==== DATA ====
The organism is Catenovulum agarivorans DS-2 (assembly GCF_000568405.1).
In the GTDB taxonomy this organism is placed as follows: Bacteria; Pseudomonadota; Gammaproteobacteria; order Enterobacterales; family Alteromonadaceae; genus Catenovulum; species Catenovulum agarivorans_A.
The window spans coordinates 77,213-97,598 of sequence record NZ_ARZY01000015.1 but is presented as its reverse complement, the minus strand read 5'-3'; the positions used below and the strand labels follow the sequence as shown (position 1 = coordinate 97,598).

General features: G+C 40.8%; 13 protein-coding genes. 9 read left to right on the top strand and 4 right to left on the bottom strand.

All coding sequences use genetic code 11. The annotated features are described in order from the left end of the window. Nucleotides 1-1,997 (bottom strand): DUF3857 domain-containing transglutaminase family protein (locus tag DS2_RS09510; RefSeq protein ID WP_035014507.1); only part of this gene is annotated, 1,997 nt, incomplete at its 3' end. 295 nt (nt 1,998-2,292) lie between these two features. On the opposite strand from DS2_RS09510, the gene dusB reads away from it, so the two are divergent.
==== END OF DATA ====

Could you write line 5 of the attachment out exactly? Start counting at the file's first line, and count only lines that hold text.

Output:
All coding sequences use genetic code 11. The annotated features are described in order from the left end of the window. Nucleotides 1-1,997 (bottom strand): DUF3857 domain-containing transglutaminase family protein (locus tag DS2_RS09510; RefSeq protein ID WP_035014507.1); only part of this gene is annotated, 1,997 nt, incomplete at its 3' end. 295 nt (nt 1,998-2,292) lie between these two features. On the opposite strand from DS2_RS09510, the gene dusB reads away from it, so the two are divergent.